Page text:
The Director of the Office of Scientific Research and Development (Bush) to the British Lord President of the Council (Anderson)
My Dear Sir John: I was glad to receive your letter of August 41 and I believe that it presents an excellent basis for settlement of the question of interchange of information which we discussed. It is evident that the subject matter of the suggested agreement falls into two categories. The first four points are concerned with matters of international understanding quite beyond the definite problem of appropriate arrangements for interchange. These four points, therefore, are for the consideration of the President and the Prime Minister.
I have reviewed the fifth point only, which is concerned with arrangements for full and effective collaboration on the research and development program, with Mr. Stimson and with General Marshall and have, of course, discussed it quite fully with Dr. Conant. All of us are in agreement that it presents a procedure by which interchange on this subject can now be carried on for the purpose of the most rapid possible development of this affair. Mr. Wallace, the remaining member of the Policy Committee to which the President referred the general handling of this subject, is absent from the city and I have not been able to discuss the matter with him. I am, however, confident that he will agree. The matter, therefore, appears to be now in form for presentation to the Prime Minister and to the President, and it is to be hoped that they will agree that a suitable solution has been reached.
The object of the arrangement is so to interchange information, as you state, as to bring the project to fruition at the earliest possible moment. This has in fact been definitely in the minds of our Policy Committee from the outset, and was in fact the basis for our recommendation that interchange should be made wherever the receipt of the information would definitely advance the project as a war measure. The implementation of this in its detail has in fact become confused in recent months, but I am glad to say that I now feel that on the basis of your memorandum we have arrived at a position where all possible misunderstandings may be promptly cleared away, and fully effective collaboration restored. In order that we may be sure that there is now no misunderstanding I will comment on a few points.
There is one very small point in your first clause of the draft. You state that a very much greater expense will fall upon the United States. I suggest that this might now be put in the past tense. The fact is, of [Page 650] course, as you know, that the United States has already committed itself to the expenditure of hundreds of millions of dollars, and has employed the services of thousands of scientific and technical men on the project. It might, therefore, be well in the final draft to signify this fact by a minor change at this point.
As you state, the acceptance of this draft of principles will soon need to be followed by steps for implementing the arrangements in detail. I have now received your letter of August 52 along these lines, but have not placed it before our policy group. As a matter of procedure the first step after the formation of the Policy Committee would certainly seem to be the presentation to that Committee by American and British scientists [of] the over-all picture of the current situation in their respective countries and the plans for the future. On the basis of the evidence thus presented the Policy Committee would agree as to the method of providing specific interchange to carry out the provisions of the agreement.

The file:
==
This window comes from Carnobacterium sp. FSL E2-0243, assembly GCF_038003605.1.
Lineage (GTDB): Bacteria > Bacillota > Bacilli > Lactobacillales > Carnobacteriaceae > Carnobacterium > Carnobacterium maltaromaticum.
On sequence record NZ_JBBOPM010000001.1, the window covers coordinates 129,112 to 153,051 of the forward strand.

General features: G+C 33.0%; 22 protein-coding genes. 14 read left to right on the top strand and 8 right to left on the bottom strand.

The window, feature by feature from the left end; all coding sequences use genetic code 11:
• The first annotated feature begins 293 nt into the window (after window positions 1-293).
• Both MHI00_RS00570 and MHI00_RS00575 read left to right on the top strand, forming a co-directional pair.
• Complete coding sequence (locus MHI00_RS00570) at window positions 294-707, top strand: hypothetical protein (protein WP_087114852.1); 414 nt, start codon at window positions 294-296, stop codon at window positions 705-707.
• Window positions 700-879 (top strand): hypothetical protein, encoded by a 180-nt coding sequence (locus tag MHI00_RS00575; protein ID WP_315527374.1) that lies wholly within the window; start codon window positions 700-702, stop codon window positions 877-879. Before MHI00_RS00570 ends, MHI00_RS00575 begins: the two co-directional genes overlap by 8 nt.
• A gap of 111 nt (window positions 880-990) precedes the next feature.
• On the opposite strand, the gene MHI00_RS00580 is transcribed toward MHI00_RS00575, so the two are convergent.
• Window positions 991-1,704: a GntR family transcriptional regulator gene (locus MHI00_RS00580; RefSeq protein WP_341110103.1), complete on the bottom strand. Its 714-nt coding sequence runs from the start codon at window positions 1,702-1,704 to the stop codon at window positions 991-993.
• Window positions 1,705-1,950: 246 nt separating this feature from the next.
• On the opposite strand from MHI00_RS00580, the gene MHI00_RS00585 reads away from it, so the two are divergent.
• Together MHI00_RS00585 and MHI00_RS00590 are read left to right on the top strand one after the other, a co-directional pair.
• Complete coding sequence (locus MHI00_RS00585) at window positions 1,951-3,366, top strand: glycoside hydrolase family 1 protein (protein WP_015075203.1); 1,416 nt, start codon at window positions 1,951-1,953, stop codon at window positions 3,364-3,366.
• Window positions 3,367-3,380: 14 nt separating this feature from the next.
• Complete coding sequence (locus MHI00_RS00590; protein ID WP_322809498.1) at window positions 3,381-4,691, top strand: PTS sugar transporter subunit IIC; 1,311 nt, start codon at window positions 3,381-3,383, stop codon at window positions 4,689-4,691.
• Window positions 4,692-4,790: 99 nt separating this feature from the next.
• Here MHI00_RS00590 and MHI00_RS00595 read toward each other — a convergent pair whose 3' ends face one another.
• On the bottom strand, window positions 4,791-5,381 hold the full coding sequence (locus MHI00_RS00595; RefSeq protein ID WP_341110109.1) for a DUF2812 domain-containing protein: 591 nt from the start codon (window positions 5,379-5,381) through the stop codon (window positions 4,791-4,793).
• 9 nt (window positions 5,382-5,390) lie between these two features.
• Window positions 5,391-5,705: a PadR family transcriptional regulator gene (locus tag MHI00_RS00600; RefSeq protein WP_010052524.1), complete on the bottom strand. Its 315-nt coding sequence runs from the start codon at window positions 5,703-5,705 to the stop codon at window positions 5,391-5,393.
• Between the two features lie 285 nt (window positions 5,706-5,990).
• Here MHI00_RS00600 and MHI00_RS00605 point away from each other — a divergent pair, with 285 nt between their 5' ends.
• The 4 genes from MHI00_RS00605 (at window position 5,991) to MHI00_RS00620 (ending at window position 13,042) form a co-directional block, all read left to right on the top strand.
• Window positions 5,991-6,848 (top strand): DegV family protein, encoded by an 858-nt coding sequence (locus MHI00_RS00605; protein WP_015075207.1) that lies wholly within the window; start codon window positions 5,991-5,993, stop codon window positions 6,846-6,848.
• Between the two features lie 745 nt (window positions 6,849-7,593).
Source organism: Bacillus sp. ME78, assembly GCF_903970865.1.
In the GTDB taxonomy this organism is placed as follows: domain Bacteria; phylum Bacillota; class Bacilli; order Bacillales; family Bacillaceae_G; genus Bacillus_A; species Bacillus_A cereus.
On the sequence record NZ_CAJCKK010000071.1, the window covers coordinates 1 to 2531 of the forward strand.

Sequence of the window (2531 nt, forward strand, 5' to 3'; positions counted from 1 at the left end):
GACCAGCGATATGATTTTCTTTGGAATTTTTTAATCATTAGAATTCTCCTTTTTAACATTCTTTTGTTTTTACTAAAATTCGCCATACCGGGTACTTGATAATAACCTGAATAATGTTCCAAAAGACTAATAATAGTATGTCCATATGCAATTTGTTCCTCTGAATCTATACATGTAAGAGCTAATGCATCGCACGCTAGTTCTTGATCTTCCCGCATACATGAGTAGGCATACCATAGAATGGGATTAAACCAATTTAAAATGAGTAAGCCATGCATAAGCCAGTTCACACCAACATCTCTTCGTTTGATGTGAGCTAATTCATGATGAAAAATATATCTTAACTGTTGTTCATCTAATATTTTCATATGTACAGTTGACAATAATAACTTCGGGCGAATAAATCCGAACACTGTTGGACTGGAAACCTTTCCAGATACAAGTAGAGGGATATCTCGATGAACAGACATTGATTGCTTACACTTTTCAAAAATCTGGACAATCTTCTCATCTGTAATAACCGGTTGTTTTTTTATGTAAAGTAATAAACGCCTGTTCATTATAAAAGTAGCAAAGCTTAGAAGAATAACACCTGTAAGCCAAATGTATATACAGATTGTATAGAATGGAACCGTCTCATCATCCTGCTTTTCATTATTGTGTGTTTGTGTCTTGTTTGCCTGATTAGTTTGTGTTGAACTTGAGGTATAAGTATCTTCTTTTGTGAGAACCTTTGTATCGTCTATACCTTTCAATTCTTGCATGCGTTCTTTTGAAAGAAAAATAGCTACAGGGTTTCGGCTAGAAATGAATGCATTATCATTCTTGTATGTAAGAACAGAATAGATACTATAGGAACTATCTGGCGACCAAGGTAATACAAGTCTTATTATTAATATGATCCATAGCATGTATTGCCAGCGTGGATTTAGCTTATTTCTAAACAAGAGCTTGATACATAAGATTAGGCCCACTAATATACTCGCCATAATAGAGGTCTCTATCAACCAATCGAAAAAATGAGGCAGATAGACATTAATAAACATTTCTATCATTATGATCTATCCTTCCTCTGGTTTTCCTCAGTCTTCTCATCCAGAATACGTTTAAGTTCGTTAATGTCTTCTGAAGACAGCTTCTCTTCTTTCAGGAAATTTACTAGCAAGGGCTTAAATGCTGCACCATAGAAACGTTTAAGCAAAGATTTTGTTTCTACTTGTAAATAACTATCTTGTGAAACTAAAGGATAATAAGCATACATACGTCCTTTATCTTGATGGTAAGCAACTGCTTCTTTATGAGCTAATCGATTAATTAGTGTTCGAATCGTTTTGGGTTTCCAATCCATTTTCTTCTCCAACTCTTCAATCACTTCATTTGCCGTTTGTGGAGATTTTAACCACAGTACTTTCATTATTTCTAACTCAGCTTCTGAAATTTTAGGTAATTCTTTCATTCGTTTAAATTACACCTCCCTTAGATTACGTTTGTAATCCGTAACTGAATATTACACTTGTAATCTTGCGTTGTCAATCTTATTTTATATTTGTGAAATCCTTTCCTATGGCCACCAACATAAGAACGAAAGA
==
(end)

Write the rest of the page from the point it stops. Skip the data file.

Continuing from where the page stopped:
One very important early step will be the selection of the Combined Policy Committee to which we will proceed to give thought immediately. The most important result of the creation of this Committee will, I think, be that it will provide for a thorough understanding of the general status and progress of the effort at the top level in the two Governments. It is our understanding that while the members of the Policy Committee will have access to all general information about all phases of the effort, the interchange of information about the detail of manufacture or construction of plants or of any final weapon will be governed by the provisions of (d), and that your suggested provision (b) merely is intended to provide that members of the Committee may interchange with their immediate scientific advisers the information they may have, in view of the fact that in some cases members of the Committee may not themselves be scientists. It is, of course, clear that this Committee is concerned with general policy, especially as to the extent and procedure on the interchange; and that its existence will not interfere with the control of the American program by the Corps of Engineers of the United States Army. I trust that we may find it possible to select a very strong group indeed for this purpose.
I trust that you will present this matter to the Prime Minister when you meet, and if you will let me know that you intend to do so, I will simultaneously transmit our exchange of letters to the President, so that they may both be fully informed of the successful outcome of our discussions when they meet. I hope very much we will find that they are also in agreement on the procedure at which we have now arrived.
Very truly yours,